I'm now reading the following blog post but on the epsilon-greedy approach, the author implied that the epsilon-greedy approach takes the action randomly with the probability epsilon, and take the best action 100% of the time with probability 1 - epsilon.
So for example, suppose that the epsilon = 0.6 with 4 actions. In this case, the author seemed to say that each action is taken with the following probability (suppose that the first action has the best value):
- action 1: 55% (.40 + .60 / 4)
- action 2: 15%
- action 3: 15%
- action 4: 15%
However, I feel like I learned that the epsilon-greedy only takes the action randomly with the probability of epsilon, and otherwise it is up to the policy function that decides to take the action. And the policy function returns the probability distribution of actions, not the identifier of the action with the best value. So for example, suppose that the epsilon = 0.6 and each action has 50%, 10%, 25%, and 15%. In this case, the probability of taking each action should be the following:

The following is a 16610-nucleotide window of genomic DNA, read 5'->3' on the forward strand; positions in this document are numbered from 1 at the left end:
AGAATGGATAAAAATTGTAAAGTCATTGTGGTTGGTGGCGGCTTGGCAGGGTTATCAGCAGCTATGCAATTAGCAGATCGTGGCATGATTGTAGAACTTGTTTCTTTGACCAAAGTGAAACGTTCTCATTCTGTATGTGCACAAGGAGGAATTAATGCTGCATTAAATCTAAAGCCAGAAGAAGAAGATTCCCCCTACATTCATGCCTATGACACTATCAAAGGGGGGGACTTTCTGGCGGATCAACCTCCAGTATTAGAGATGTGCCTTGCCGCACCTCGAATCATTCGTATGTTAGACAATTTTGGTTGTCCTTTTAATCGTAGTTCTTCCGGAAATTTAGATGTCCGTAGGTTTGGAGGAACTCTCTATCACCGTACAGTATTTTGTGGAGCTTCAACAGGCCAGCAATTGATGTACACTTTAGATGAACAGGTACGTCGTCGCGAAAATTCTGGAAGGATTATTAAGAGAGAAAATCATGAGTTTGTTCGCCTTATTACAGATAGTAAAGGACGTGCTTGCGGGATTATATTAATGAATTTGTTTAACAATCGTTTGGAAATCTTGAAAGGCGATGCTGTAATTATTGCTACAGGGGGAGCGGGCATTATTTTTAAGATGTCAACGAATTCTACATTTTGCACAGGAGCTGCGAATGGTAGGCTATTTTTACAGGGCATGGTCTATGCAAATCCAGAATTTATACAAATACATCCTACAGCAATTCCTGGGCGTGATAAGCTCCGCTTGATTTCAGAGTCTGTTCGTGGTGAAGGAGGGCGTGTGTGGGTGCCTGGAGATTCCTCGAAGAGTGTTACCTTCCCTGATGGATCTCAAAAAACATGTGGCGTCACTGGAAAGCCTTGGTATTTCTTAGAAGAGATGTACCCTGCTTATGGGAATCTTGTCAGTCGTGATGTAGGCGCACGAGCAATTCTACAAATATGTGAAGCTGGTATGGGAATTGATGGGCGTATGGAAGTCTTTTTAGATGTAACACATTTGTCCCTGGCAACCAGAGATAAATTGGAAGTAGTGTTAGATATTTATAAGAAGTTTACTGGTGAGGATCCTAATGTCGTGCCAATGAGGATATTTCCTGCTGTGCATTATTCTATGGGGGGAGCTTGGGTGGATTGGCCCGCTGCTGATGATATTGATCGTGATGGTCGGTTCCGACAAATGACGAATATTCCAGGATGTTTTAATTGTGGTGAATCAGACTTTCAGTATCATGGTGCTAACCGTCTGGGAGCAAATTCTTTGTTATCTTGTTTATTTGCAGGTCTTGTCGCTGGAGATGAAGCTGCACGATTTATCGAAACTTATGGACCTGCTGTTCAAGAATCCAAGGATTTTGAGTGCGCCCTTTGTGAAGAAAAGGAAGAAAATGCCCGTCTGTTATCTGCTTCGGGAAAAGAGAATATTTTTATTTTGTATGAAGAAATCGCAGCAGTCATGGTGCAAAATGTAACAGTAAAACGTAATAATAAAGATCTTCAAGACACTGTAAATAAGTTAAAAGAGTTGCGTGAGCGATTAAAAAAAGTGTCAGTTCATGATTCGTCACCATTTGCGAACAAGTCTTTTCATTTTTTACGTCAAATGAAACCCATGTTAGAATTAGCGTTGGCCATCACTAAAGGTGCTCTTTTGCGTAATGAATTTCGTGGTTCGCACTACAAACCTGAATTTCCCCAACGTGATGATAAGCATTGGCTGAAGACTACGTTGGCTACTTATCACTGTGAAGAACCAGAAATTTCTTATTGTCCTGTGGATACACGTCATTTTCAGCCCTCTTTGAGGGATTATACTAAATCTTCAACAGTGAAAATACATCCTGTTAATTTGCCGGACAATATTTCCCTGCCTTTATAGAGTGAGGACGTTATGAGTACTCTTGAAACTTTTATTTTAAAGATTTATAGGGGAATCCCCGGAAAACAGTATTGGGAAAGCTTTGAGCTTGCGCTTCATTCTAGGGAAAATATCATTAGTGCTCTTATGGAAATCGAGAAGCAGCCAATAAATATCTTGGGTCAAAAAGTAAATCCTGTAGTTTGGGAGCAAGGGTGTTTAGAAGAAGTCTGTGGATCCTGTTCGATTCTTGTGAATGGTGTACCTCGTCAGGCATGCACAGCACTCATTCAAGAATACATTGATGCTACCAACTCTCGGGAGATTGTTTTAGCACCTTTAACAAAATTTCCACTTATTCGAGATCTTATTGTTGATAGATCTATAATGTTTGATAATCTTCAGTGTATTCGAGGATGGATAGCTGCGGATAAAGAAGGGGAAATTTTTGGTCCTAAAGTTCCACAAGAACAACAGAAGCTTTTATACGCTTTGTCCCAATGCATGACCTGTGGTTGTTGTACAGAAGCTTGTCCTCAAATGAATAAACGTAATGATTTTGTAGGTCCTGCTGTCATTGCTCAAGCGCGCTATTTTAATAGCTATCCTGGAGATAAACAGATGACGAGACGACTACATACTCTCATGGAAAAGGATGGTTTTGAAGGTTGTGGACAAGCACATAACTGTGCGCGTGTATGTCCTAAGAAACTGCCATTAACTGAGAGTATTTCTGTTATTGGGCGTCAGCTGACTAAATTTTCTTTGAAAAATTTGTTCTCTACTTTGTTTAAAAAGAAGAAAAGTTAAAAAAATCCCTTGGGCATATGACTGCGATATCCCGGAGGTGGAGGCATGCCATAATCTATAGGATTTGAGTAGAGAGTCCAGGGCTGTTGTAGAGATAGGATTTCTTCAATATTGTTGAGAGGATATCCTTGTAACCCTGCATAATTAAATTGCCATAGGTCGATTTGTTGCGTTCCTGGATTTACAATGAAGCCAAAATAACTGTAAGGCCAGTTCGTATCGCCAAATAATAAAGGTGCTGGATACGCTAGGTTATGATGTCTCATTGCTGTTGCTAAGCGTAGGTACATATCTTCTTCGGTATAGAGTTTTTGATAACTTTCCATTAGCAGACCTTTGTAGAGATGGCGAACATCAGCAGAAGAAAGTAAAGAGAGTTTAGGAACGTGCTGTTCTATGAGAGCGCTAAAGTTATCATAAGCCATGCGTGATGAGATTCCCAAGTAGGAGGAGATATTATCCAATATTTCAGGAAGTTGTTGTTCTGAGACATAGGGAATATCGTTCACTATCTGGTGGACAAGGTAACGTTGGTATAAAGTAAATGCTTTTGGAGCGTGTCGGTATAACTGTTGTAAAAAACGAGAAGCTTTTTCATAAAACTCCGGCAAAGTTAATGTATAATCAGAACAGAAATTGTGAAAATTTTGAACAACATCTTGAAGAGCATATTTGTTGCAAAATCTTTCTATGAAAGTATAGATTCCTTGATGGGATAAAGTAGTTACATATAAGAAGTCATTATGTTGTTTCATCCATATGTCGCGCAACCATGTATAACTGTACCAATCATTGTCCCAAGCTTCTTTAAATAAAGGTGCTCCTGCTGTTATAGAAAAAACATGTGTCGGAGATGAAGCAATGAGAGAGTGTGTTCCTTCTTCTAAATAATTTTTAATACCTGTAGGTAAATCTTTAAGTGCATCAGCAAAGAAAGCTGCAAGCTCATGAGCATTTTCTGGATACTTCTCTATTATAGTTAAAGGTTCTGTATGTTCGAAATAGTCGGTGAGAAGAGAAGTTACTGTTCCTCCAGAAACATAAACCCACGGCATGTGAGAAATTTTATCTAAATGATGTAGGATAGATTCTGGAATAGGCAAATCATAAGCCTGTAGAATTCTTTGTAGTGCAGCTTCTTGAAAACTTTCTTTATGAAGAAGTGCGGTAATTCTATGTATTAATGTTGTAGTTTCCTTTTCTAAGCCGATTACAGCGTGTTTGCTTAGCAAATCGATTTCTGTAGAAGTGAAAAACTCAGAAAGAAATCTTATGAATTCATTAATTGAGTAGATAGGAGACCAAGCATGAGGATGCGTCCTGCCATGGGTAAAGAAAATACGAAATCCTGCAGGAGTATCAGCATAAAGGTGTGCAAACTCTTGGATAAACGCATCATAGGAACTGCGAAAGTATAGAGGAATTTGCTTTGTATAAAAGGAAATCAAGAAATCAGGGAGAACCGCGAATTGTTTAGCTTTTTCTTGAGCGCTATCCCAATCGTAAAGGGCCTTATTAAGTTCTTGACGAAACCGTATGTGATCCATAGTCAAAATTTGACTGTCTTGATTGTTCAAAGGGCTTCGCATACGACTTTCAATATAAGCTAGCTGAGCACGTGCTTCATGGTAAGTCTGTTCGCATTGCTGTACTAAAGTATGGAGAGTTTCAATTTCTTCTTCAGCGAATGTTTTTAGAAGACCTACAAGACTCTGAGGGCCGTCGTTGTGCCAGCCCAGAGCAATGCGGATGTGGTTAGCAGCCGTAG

- action 1: 35% (.40 * .50 + .60 / 4)
- action 2: 19% (.40 * .10 + .60 / 4)
- action 3: 25% (.40 * .25 + .60 / 4)
- action 4: 21% (.40 * .15 + .60 / 4)
Is my understanding not correct here? Does the non-random part of the epsilon (1 - epsilon) always takes the best action, or does it select the action according to the probability distribution?